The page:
3. Learn to speak. I don’t mean read a little book and think you know how to speak in front of a crowd. Likely, you really suck at it. I’m talking about practicing in the mirror, talk to yourself, record yourself and watch it and do all of these things without becoming nihilistic or pompous. Most of us tech speakers are so bad we’re lucky that the people in the industry are actually focused on the tech and not our stuttering horror of speaking abilities.
  4. Drop all fear to speak with people in positions of power. Remember, everybody is human, don’t get intimidated and don’t intimidate.
  5. Not that anybody in the software industry or tech industry or any industry needs told this but I’ll say it. Don’t overdo the drink. We’re all dangerously close all the time to being worthless drunkards. Some of us stay pretty functional on a drink or two, but that only lasts for a short time before you do indeed go downhill. Don’t deny yourself, you are NOT part of the one percent that can stay sharp and rot your brain. So keep the drink in check.
  6. Find a way, anyway, to stay physically healthy. If you don’t the travel can very likely kill you. I don’t mean like “I’m tired and want to go to bed” killed but more like “hmmm, Tory Joe McQuerty here sure did see like they were fine, too bad we’re putting them six feet under” killed. Oh, the “I’m tired and want to go to bed” will happen all the time too, just make sure you keep that as the only killed you get.
  7. Attain a huge amount of apathy for the extra overdose of everyone’s opinions about how everything sucks in the world. Many programmers are notoriously negative, especially if they work in the enterprise. It’s part of the daily war story if you get sucked in. Remember to stay focused on what’s important, your health and your loved ones, the job comes second. Anybody that tells you different, put them in that apathy category.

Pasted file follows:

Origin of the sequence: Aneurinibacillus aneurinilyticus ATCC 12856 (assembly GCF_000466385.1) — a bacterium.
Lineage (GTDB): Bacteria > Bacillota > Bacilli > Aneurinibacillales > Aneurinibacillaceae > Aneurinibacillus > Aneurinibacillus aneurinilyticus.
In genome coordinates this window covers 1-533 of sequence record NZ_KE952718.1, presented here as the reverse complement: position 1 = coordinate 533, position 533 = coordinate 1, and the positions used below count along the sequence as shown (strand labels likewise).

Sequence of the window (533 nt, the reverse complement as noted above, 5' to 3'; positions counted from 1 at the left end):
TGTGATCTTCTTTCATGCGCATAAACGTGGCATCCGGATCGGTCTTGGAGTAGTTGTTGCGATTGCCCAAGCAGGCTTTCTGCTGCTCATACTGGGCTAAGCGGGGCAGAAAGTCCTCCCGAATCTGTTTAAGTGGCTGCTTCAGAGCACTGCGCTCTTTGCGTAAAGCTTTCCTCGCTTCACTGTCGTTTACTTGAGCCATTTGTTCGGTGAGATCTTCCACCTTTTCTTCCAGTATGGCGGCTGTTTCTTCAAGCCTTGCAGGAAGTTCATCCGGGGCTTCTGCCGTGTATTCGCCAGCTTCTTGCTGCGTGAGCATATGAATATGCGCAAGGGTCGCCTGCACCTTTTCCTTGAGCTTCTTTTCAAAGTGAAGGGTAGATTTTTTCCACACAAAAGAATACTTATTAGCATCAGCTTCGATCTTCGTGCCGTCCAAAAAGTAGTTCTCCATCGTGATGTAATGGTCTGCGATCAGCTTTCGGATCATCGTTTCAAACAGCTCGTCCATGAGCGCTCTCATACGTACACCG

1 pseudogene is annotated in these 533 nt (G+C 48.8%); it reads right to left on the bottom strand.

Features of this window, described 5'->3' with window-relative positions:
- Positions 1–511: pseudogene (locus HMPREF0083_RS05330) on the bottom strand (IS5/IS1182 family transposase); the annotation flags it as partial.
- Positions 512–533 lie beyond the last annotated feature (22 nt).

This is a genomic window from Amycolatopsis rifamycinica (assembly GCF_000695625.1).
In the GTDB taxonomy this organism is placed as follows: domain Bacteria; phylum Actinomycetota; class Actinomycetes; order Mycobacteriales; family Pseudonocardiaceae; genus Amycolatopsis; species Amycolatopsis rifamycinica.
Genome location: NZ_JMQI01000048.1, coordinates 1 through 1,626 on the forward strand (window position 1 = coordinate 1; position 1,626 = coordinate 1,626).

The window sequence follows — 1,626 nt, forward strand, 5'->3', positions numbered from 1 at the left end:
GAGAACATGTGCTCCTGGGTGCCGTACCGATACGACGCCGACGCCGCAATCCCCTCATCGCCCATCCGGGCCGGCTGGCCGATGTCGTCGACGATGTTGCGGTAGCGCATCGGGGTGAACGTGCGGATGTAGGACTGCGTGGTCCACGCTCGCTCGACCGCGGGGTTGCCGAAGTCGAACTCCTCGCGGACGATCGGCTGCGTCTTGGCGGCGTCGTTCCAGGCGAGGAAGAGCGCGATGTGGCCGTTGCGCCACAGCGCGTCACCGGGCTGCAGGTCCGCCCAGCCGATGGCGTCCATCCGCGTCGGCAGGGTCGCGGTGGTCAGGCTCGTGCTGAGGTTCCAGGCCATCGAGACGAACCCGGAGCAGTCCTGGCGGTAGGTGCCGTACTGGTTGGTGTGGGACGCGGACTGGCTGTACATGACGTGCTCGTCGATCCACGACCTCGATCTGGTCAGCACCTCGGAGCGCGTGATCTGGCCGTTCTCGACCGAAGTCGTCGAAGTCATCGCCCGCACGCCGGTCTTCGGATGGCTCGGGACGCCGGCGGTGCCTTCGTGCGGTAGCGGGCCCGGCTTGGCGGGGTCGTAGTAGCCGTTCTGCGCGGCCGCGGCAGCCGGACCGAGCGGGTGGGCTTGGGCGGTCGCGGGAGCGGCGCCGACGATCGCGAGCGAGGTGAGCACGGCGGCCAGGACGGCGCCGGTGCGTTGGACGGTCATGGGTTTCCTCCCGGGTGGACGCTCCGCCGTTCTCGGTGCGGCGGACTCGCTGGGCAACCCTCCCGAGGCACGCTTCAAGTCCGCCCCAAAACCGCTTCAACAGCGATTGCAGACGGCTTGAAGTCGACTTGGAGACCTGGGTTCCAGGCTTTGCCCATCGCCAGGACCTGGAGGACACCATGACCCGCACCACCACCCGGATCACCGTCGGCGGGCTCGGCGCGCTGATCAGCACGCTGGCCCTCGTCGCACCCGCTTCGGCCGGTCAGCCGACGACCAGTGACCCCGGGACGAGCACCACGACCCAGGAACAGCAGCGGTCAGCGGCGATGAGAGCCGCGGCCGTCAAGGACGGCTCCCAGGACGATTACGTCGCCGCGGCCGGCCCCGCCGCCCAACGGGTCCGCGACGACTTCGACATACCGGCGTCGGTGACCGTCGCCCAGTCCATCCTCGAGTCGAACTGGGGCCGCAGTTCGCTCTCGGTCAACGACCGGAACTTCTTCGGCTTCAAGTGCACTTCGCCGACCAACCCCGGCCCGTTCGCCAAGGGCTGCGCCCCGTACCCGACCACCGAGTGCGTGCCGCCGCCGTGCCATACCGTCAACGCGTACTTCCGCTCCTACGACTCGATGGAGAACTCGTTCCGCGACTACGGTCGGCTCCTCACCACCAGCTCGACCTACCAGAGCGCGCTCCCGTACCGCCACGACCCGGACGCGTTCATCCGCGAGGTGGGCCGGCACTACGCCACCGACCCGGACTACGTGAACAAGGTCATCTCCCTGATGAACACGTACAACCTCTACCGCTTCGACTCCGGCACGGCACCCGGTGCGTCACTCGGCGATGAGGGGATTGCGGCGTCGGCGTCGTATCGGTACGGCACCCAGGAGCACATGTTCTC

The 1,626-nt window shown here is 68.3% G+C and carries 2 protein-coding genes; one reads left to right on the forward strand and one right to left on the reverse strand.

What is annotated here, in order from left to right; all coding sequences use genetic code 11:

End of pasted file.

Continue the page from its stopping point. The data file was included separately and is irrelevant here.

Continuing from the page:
8. Never feel like you have to explain yourself when you need to take some family time or personal time. Just say you need to and do it. Even if you’re pretty close to people on your team, they need to respect that and let you get some time in. This is extremely important.
  9. Don’t give to many fucks. Learn that at some point you gotta call it a day and turn in. Just drop it all and get a good night of sleep.

Summary: Think really hard about what you want when signing up for a dev evangelist or advocacy gig. It will wreck hell on your life, but it could be immensely rewarding too. But please, if you go into evangelism, practice at it and be prepared. I hate the idea of seeing more people burn themselves right out of the industry.

If you have anymore survival suggestions, please do comment!